Best,

    John

    From: Michael Stogner <michaelgstogner@yahoo.com> 

    Sent: Wednesday, January 8, 2020 11:47 AM
    To: John Beiers <jbeiers@smcgov.org>
    Cc: Dave Pine <dpine@smcgov.org>; David Canepa <dcanepa@smcgov.org>; Don Horsley <dhorsley@smcgov.org>; Carole Groom <cgroom@smcgov.org>; Warren Slocum <WSlocum@smcgov.org>; Michael Callagy <MCallagy@smcgov.org>

    Subject: Investigation of SMCDA Senior Inspector William Massey and Chief Inspector John Warren

    CAUTION: This email originated from outside of San Mateo County. Unless you recognize the sender’s email address and know the content is safe, do not click links, open attachments or reply.


    Hello John.

    I hope you had good Holidays,

    I writing a story on the Investigation of San Mateo County’s District Attorney top two Investigators Massey and Warren.

    Can you tell me what Date that Investigation was opened?

    Also Who is conducting that Investigation.

    Thank You

    Michael G. Stogner

    San Mateo County News.com

    This is just a very Small Current example.

    You can’t possibly manage what you don’t measure.

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San Mateo County Sheriff Video How not to Arrest a Pedestrian.

sheriffsoffice.

By Michael G. Stogner

This Video should be used Nationwide to all Law Enforcement Agencies. The Unarmed Pedestrian was not drunk, had no Drugs in his system and had committed no crime when the SMCSO Deputy first noticed him and made a U turn.

Sheriff’s Office has No Plan on how to detain a large Black man for jaywalking.

Before you start the video notice the Five names listed. CSO Joesph Gonzales not listed. You’ll notice at the 7:18 mark there are SIX SMC Sheriff Employees involved including CSO using O.C. Spray.

Warning to viewer, this video is of the Homicide of Chinedu V. Okobi by SIX Sheriff Employees October 3, 2018 in the middle of the afternoon.

Government Video made public March 1, 2019

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“Unqualified trust relationship with this partner.” Hon. Judge Lisa Novak

By Michael G. Stogner

CarlosG.Bolanos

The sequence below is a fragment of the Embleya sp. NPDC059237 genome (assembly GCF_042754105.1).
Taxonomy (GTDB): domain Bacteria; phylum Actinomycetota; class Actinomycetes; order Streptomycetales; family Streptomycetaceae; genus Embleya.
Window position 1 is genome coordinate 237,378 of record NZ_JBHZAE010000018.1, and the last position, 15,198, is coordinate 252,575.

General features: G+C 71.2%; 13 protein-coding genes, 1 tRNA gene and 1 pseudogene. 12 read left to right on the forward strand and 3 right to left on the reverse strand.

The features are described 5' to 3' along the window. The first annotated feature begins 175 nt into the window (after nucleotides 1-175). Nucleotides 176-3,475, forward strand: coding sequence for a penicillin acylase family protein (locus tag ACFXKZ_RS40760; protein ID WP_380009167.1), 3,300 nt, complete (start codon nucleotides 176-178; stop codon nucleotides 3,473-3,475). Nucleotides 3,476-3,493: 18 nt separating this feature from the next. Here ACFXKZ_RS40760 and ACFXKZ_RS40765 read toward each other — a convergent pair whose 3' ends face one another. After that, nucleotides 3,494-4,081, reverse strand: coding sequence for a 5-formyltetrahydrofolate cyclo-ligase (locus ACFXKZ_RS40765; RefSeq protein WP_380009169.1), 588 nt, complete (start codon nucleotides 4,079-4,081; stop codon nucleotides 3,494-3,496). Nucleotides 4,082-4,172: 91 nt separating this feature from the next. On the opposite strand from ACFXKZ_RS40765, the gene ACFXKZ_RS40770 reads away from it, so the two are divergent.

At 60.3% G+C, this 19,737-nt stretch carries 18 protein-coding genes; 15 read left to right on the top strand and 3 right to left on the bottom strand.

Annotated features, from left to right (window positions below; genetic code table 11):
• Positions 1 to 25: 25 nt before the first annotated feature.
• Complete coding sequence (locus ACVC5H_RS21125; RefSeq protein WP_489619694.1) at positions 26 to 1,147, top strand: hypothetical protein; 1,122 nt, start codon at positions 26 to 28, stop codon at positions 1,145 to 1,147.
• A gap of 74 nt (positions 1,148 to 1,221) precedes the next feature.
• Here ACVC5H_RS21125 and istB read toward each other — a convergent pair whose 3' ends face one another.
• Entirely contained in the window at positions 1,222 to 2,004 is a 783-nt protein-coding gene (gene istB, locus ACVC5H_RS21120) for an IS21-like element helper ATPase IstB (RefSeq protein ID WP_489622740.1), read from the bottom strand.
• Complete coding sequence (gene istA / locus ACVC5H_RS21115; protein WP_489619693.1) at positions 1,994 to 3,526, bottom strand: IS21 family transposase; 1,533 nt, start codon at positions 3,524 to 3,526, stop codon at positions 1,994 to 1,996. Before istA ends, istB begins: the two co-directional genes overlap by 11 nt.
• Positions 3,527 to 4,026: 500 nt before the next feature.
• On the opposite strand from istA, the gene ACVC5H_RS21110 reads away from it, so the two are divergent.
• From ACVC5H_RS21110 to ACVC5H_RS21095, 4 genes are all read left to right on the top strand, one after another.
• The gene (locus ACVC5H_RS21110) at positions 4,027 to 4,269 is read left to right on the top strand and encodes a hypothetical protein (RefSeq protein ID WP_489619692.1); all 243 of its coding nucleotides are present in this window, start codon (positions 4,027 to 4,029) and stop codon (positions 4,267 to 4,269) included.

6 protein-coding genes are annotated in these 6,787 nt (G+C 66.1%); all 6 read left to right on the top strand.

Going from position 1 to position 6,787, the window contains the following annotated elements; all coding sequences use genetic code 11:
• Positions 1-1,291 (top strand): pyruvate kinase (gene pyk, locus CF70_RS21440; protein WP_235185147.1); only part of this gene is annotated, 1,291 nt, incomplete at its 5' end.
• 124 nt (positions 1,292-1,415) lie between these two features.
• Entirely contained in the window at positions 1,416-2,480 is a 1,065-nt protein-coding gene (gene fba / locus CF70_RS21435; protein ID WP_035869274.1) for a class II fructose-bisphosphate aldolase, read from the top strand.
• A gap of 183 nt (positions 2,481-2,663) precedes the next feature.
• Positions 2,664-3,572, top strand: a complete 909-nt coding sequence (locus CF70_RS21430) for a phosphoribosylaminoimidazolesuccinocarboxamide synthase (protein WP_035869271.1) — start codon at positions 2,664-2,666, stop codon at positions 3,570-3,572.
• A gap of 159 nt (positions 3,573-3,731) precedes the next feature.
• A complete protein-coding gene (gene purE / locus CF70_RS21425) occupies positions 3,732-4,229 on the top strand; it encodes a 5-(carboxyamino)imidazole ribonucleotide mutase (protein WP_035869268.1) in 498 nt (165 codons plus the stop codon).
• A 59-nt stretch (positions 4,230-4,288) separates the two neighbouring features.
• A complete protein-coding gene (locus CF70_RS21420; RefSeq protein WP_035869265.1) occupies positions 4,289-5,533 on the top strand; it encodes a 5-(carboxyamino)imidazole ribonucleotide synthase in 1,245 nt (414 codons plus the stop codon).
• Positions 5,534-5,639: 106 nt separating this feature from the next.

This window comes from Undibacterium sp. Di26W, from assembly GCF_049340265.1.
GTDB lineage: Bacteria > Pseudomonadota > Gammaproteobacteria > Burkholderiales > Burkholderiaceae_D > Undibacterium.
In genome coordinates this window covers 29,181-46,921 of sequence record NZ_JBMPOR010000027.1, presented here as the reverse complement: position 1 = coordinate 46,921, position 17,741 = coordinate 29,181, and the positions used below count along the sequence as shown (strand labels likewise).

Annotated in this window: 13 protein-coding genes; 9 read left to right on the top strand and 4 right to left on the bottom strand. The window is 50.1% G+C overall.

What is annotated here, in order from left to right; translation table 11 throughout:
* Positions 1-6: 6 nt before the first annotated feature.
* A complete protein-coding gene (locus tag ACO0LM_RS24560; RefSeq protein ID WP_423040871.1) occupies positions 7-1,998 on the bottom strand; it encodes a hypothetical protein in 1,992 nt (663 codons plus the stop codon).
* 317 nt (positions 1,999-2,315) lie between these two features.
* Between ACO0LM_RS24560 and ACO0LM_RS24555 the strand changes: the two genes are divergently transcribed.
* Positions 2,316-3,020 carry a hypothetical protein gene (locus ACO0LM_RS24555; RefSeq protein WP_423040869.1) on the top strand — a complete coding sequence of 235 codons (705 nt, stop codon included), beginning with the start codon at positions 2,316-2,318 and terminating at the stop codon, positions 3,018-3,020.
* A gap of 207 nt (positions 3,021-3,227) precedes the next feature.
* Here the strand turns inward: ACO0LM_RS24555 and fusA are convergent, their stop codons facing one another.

Sheriff Carlos G. Bolanos

In a response to the Commission on Judicial Performance .

The Commission on Judicial Performance, established in 1960, is the independent state agency responsible for investigating complaints of judicial misconduct and judicial incapacity and for disciplining judges, pursuant to article VI, section 18 of the California Constitution.

Somebody filed a complaint against Judge Novak because she notified all the Judges present at the June 20, 2017 Judges Meeting, She had made a finding that SMCSO Sergeant Michael E. Otte Perjured Himself in her courtroom.

The person or persons who filed the complaint was not concerned at all by the fact that a SMC Sheriff Sergeant would lie under oath in her court, the person and the CJP was only concerned that she informed all the Judges who attended.

She noted the close relationship between the Sheriffs Office and the Court and cited the need to have an unqualified trust relationship with this partner.

Lets look at this unqualified trust relationship with the Sheriff’s Office under the leadership of Carlos G. Bolanos.

In-Custody Homicide of Chinedu Okobi three False News Releases. Omitting 6th Sheriff Employee for starters.

San Mateo County Sheriff Sergeant Lou Aquino DUI arrested by RWCPD September 14, 2019 Sheriff Bolanos refuses to release the Booking Photo. Why?

San Mateo County former Sheriff Deputy Juan P. Lopez criminal case going for more than 5 years with the sole purpose to cause harm to him mentally and financially. The public might recall the big Press Conference claiming Nobody is above the law in San Mateo County and Charging Deputy Lopez with Smuggling a Cellphone and Drugs to a Hells Angel member in Jail. Sheriff Carlos Bolanos knew there was No Evidence to support those charges.

These are just three current examples unqualified trust relationship with the Sheriff’s Office under the leadership of Sheriff Carlos G. Bolanos.

An older example when Carlos G. Bolanos was Undersheriff 2010 the Brave Female Deputy reporting the 46 San Mateo County Sheriff Male Employees receiving and sharing Porn and Rape Video on County Computers.